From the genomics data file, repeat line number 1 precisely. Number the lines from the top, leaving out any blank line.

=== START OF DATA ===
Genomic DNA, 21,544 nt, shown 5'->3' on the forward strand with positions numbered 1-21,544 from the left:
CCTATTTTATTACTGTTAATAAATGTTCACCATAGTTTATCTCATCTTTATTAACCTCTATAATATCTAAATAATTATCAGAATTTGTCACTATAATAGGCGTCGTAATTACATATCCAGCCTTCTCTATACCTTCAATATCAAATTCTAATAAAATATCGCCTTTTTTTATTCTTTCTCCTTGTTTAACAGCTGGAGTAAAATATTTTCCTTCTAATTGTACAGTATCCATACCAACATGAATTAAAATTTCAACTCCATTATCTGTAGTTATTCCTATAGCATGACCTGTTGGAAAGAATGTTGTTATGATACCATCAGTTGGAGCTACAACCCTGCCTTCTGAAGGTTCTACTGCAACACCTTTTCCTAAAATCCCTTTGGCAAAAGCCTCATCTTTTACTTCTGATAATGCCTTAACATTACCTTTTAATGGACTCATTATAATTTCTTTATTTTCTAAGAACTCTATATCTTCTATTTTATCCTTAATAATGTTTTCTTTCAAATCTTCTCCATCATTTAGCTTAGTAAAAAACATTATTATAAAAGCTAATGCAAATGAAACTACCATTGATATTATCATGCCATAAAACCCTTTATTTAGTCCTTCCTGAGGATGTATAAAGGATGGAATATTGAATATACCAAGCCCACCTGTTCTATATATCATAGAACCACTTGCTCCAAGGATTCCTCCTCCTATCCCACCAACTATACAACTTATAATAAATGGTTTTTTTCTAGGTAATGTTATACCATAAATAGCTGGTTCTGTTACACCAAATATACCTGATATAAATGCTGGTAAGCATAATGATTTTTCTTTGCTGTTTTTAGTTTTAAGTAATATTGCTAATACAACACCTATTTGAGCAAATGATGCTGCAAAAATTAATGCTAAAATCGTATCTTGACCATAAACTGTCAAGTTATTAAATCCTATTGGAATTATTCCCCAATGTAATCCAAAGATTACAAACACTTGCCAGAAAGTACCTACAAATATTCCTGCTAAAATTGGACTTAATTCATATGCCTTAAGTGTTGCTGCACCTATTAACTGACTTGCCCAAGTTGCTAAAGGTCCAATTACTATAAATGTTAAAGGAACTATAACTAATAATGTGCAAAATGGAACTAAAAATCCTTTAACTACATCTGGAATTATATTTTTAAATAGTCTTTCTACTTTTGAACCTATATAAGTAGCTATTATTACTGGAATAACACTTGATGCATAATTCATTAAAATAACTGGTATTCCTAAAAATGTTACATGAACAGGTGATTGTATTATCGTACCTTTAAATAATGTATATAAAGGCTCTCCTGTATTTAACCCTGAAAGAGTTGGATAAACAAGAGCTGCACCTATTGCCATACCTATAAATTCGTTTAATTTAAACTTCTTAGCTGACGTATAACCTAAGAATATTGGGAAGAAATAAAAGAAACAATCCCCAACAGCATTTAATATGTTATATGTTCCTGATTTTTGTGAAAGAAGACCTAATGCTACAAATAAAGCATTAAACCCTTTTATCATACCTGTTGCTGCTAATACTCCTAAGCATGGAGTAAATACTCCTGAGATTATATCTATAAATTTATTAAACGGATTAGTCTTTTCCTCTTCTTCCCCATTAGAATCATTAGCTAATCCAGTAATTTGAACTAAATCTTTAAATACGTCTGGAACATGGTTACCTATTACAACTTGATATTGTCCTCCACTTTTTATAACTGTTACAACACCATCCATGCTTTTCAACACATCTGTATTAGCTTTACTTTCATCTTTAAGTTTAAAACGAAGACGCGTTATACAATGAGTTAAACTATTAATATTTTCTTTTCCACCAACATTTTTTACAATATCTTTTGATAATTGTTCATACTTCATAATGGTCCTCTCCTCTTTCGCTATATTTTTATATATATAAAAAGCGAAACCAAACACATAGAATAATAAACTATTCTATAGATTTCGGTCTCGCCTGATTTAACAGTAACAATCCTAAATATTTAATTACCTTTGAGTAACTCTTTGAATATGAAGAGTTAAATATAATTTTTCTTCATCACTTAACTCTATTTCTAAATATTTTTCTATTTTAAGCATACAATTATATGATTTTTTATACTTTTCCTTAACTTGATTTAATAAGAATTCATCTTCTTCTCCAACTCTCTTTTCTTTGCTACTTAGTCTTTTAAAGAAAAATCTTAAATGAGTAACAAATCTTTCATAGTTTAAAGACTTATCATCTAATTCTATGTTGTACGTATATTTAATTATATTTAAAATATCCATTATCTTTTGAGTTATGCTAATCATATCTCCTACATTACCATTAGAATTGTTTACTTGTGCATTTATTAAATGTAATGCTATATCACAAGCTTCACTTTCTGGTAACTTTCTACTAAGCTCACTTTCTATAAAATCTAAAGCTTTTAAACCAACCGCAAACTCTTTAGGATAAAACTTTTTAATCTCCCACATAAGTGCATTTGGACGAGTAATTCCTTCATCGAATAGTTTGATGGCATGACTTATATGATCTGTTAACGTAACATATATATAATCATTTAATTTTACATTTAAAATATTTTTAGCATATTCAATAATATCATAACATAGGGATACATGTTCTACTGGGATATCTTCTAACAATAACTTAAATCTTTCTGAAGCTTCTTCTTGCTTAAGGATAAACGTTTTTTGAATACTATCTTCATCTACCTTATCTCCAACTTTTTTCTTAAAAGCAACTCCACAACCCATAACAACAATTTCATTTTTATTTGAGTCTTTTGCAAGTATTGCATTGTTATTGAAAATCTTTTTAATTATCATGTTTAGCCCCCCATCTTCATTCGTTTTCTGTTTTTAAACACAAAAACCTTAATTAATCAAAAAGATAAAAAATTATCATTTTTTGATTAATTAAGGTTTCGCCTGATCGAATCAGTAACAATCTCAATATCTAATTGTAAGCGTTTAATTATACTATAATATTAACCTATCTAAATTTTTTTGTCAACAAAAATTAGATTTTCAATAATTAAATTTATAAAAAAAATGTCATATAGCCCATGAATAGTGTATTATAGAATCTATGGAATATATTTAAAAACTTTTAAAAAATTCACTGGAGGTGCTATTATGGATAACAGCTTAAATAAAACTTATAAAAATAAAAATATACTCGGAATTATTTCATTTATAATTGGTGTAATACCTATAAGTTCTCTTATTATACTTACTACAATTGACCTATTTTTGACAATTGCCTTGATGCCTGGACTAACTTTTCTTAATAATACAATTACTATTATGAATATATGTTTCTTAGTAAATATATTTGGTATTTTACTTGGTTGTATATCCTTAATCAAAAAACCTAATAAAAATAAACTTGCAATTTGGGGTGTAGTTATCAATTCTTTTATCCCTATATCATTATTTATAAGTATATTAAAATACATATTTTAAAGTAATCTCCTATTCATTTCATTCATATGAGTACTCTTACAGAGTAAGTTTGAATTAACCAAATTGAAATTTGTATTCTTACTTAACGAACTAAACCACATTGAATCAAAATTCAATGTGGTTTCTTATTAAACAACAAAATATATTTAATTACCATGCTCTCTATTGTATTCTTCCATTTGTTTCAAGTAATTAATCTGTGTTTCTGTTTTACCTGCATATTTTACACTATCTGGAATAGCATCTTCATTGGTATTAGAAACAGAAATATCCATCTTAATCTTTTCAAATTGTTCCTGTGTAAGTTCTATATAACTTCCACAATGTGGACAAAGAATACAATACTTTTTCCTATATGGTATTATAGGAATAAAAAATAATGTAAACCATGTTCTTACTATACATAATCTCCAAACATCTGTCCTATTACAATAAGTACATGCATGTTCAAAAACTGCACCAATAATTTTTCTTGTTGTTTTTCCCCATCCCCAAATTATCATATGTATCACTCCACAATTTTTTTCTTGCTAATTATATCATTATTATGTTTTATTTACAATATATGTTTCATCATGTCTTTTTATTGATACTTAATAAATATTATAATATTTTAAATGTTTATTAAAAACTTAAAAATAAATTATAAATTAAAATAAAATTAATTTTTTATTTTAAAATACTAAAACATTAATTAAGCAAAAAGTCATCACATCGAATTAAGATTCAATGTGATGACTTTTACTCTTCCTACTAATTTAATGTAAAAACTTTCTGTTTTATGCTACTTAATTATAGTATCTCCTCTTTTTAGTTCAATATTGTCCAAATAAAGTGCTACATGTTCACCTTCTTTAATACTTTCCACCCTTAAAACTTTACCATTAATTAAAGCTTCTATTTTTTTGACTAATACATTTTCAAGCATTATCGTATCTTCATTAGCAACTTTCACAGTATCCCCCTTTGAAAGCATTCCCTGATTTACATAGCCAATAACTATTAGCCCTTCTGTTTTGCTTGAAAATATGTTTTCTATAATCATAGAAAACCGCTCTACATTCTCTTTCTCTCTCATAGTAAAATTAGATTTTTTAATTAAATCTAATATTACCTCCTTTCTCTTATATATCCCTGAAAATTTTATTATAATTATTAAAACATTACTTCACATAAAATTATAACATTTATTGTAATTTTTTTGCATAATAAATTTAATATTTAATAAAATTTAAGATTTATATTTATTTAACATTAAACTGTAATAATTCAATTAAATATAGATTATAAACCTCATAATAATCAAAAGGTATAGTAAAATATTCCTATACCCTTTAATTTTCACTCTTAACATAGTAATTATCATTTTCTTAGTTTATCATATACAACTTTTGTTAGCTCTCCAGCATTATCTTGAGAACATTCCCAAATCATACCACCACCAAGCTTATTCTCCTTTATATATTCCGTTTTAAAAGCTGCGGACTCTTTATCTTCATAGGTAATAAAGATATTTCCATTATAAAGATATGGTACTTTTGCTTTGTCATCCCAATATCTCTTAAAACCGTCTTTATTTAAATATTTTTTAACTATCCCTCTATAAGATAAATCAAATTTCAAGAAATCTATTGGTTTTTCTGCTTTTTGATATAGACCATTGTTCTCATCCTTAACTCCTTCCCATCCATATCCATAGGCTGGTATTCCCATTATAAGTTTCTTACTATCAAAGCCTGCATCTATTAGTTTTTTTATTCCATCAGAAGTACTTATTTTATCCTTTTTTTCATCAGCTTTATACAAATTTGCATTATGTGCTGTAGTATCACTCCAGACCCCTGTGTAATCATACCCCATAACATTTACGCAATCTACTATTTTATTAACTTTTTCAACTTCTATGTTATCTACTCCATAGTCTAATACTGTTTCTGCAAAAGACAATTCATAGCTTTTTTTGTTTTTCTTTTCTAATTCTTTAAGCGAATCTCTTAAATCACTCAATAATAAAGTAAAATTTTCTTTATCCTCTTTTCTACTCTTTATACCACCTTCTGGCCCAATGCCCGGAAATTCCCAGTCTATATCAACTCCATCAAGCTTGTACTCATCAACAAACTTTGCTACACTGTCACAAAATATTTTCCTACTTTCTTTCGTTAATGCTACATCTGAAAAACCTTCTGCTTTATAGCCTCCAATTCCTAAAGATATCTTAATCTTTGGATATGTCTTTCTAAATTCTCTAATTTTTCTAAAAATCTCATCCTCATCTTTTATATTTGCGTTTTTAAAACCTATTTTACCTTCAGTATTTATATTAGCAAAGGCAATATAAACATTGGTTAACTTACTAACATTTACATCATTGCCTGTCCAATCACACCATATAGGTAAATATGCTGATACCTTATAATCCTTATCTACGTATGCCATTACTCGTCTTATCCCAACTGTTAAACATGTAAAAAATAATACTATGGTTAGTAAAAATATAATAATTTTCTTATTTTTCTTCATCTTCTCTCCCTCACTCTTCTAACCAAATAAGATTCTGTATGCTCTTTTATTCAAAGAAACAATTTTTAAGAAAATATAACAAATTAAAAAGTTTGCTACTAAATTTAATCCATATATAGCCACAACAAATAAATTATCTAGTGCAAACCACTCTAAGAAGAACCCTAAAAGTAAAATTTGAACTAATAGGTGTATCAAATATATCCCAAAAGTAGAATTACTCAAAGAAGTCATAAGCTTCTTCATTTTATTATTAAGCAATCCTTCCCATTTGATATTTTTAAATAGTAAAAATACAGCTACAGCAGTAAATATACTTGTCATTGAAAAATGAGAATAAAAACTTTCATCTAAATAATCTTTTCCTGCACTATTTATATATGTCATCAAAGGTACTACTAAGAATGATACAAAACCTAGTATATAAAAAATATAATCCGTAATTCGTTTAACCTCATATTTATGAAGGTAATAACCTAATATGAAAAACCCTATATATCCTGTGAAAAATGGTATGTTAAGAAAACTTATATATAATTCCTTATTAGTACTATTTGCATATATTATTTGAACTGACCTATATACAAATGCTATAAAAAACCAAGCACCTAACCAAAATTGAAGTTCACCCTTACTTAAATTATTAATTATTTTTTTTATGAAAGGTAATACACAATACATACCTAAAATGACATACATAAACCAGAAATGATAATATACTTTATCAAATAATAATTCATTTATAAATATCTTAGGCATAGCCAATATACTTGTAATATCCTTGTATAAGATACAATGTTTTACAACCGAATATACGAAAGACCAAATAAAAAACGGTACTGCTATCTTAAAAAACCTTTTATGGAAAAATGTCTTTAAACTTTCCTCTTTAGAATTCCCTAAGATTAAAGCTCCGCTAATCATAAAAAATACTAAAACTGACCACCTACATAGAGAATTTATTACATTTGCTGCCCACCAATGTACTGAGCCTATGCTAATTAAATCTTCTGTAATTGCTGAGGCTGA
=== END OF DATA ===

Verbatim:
Genomic DNA, 21,544 nt, shown 5'->3' on the forward strand with positions numbered 1-21,544 from the left: